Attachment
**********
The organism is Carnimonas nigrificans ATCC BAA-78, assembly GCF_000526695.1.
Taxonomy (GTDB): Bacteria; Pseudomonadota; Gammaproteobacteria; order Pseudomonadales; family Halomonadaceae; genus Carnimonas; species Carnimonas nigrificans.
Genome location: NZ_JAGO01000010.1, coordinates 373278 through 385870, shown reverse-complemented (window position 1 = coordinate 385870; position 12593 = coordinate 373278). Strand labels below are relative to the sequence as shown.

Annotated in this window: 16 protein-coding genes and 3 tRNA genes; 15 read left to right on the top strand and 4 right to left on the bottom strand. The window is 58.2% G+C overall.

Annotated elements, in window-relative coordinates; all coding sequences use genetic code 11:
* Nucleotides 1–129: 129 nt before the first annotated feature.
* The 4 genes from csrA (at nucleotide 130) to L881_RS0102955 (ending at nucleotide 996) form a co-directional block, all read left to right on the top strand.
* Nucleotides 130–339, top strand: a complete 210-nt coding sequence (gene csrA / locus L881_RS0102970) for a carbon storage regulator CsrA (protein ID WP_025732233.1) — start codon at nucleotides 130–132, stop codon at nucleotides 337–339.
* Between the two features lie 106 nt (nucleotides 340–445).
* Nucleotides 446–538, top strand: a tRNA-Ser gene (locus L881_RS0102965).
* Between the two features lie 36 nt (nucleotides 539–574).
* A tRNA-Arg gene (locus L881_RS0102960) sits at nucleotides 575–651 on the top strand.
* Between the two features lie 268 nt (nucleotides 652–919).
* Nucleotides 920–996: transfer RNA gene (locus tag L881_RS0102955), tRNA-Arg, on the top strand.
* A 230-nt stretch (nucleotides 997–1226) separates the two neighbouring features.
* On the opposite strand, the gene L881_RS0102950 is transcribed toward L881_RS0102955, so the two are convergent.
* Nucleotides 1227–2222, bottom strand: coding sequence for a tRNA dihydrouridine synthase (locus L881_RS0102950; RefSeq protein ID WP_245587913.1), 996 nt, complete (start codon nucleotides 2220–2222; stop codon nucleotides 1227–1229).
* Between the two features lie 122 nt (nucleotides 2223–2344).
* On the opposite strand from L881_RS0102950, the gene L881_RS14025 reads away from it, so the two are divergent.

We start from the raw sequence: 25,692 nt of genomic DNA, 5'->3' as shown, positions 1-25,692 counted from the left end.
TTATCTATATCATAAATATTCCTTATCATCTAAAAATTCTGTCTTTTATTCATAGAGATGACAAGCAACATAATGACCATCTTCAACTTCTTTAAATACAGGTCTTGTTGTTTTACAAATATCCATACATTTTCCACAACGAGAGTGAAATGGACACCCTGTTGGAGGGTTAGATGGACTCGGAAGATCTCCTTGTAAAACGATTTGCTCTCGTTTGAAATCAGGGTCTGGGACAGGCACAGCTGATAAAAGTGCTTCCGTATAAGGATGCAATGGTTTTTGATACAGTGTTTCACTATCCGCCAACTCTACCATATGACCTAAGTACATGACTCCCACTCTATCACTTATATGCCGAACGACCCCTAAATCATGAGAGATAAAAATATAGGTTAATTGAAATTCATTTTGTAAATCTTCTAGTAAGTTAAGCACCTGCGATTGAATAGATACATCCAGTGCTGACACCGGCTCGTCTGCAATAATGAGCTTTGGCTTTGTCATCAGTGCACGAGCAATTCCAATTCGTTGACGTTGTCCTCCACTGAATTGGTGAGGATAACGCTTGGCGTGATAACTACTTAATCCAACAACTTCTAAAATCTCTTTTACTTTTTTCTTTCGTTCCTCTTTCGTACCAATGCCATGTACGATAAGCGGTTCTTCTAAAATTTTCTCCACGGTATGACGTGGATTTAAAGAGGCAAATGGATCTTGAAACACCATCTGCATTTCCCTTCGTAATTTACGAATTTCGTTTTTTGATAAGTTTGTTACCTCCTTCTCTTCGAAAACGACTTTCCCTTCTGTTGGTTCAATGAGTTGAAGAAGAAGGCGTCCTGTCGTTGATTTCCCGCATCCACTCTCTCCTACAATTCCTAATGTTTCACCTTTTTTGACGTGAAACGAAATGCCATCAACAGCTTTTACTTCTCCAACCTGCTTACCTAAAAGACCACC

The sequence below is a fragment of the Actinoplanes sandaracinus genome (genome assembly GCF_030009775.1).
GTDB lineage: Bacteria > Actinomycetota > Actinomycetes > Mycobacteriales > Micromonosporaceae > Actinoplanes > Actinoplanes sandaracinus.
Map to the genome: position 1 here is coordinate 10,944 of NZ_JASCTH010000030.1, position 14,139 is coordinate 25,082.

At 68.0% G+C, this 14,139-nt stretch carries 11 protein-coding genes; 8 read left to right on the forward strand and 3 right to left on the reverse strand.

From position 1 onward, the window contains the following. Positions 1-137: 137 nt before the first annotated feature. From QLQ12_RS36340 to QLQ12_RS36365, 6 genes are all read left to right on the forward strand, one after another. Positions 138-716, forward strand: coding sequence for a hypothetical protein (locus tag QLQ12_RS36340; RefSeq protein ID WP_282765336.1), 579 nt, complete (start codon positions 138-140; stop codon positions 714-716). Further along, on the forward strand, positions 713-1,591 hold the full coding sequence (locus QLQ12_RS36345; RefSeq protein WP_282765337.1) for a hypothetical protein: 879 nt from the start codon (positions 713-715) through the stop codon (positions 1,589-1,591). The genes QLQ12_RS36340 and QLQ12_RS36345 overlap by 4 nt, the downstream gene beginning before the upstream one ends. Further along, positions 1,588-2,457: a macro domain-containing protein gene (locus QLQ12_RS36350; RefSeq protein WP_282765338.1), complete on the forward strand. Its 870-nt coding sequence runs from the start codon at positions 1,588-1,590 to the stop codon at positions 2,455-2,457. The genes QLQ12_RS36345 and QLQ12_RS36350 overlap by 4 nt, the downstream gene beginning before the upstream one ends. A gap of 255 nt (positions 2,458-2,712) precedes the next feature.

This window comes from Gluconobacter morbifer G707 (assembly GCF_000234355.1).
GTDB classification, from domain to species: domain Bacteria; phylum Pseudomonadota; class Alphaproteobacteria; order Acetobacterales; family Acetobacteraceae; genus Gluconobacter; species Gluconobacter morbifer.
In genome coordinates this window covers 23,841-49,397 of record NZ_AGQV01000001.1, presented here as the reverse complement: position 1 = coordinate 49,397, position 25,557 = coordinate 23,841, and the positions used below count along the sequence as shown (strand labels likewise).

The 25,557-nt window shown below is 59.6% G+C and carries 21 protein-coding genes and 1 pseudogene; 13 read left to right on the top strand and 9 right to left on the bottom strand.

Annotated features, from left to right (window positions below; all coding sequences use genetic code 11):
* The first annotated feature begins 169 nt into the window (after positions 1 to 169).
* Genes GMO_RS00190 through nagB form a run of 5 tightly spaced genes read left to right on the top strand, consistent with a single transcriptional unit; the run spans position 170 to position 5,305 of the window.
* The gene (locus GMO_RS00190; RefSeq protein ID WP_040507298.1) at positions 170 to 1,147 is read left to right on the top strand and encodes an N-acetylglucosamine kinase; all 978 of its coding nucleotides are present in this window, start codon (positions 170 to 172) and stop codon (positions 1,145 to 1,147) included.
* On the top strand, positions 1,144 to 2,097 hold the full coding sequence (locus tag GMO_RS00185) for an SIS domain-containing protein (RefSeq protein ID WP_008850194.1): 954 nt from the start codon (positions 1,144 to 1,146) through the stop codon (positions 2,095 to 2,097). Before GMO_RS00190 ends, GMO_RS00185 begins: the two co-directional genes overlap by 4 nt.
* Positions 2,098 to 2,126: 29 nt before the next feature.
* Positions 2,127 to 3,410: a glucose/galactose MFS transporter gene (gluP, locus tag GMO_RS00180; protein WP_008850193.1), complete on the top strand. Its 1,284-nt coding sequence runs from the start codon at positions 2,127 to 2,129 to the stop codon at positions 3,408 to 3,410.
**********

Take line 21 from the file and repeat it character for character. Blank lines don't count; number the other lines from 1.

TTATCTATATCATAAATATTCCTTATCATCTAAAAATTCTGTCTTTTATTCATAGAGATGACAAGCAACATAATGACCATCTTCAACTTCTTTAAATACAGGTCTTGTTGTTTTACAAATATCCATACATTTTCCACAACGAGAGTGAAATGGACACCCTGTTGGAGGGTTAGATGGACTCGGAAGATCTCCTTGTAAAACGATTTGCTCTCGTTTGAAATCAGGGTCTGGGACAGGCACAGCTGATAAAAGTGCTTCCGTATAAGGATGCAATGGTTTTTGATACAGTGTTTCACTATCCGCCAACTCTACCATATGACCTAAGTACATGACTCCCACTCTATCACTTATATGCCGAACGACCCCTAAATCATGAGAGATAAAAATATAGGTTAATTGAAATTCATTTTGTAAATCTTCTAGTAAGTTAAGCACCTGCGATTGAATAGATACATCCAGTGCTGACACCGGCTCGTCTGCAATAATGAGCTTTGGCTTTGTCATCAGTGCACGAGCAATTCCAATTCGTTGACGTTGTCCTCCACTGAATTGGTGAGGATAACGCTTGGCGTGATAACTACTTAATCCAACAACTTCTAAAATCTCTTTTACTTTTTTCTTTCGTTCCTCTTTCGTACCAATGCCATGTACGATAAGCGGTTCTTCTAAAATTTTCTCCACGGTATGACGTGGATTTAAAGAGGCAAATGGATCTTGAAACACCATCTGCATTTCCCTTCGTAATTTACGAATTTCGTTTTTTGATAAGTTTGTTACCTCCTTCTCTTCGAAAACGACTTTCCCTTCTGTTGGTTCAATGAGTTGAAGAAGAAGGCGTCCTGTCGTTGATTTCCCGCATCCACTCTCTCCTACAATTCCTAATGTTTCACCTTTTTTGACGTGAAACGAAATGCCATCAACAGCTTTTACTTCTCCAACCTGCTTACCTAAAAGACCACC